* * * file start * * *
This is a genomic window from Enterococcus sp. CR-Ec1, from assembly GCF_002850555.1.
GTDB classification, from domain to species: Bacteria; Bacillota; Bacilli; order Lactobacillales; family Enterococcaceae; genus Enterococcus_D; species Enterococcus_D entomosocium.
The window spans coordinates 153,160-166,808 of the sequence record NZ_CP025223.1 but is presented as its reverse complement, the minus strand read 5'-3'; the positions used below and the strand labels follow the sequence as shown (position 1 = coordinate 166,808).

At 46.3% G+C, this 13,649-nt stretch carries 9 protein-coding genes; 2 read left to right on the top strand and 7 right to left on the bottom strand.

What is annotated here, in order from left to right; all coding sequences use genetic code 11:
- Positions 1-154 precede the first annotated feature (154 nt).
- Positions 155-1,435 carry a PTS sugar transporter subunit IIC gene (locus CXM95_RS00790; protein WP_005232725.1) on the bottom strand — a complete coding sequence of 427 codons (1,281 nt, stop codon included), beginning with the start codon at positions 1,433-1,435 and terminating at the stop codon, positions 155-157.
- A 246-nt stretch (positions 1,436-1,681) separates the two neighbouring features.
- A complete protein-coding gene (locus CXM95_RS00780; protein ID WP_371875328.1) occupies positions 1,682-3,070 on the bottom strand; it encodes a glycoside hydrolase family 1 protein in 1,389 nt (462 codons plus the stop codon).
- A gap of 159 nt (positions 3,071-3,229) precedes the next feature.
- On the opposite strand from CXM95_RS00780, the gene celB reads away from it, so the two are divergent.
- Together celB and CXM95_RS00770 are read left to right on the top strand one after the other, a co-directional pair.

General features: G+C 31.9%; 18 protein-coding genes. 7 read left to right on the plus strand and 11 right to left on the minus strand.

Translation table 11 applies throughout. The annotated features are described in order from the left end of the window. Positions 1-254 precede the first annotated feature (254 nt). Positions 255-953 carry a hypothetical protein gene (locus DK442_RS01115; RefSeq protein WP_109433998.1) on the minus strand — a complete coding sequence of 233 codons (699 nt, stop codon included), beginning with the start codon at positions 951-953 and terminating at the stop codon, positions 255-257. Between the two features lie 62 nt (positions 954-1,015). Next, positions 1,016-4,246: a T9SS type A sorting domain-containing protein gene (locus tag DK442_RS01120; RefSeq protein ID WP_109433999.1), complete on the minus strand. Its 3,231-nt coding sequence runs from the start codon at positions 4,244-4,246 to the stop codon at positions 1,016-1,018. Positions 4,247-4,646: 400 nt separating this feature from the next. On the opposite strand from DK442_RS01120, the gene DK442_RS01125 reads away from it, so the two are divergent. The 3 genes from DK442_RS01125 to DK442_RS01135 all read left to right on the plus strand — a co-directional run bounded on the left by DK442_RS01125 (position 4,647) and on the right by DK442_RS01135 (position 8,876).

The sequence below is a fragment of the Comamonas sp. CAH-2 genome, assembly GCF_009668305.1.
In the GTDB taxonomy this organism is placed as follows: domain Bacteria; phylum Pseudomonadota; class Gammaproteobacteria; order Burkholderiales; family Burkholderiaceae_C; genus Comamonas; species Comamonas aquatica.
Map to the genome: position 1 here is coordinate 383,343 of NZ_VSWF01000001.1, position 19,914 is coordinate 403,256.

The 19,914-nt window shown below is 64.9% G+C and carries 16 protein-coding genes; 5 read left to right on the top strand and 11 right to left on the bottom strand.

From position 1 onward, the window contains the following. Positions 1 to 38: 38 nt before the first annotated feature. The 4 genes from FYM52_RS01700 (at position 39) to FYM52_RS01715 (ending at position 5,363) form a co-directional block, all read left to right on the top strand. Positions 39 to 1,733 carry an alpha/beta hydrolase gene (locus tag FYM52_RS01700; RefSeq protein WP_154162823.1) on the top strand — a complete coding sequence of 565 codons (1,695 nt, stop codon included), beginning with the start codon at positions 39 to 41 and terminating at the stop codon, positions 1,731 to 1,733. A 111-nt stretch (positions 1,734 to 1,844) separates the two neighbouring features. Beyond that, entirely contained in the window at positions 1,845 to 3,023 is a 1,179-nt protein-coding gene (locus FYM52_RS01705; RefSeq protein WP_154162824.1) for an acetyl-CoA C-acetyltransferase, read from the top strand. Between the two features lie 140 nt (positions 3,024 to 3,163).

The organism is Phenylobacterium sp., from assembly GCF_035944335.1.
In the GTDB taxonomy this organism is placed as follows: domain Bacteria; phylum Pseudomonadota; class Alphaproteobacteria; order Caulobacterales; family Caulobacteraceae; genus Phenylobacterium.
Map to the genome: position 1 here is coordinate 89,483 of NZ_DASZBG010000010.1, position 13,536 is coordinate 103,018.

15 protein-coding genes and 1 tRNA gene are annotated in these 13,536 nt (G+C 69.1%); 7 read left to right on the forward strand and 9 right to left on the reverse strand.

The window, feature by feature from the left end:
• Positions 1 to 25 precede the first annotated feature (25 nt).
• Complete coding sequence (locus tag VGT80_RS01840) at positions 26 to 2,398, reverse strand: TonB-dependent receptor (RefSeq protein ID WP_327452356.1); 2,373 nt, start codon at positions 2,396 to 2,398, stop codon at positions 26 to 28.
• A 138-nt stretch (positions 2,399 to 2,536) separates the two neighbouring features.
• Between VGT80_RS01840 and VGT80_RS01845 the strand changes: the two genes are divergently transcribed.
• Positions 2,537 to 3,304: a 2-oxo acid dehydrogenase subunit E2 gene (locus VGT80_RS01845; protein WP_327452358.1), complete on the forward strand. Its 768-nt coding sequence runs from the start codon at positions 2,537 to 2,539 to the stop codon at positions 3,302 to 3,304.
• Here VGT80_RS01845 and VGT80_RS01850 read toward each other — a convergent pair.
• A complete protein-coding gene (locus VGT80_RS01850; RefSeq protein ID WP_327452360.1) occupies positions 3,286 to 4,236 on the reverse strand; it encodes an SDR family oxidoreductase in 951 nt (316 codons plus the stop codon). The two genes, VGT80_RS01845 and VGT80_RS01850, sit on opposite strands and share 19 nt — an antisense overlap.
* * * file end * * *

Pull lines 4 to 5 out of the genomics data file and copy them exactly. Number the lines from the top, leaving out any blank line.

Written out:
At 46.3% G+C, this 13,649-nt stretch carries 9 protein-coding genes; 2 read left to right on the top strand and 7 right to left on the bottom strand.

What is annotated here, in order from left to right; all coding sequences use genetic code 11: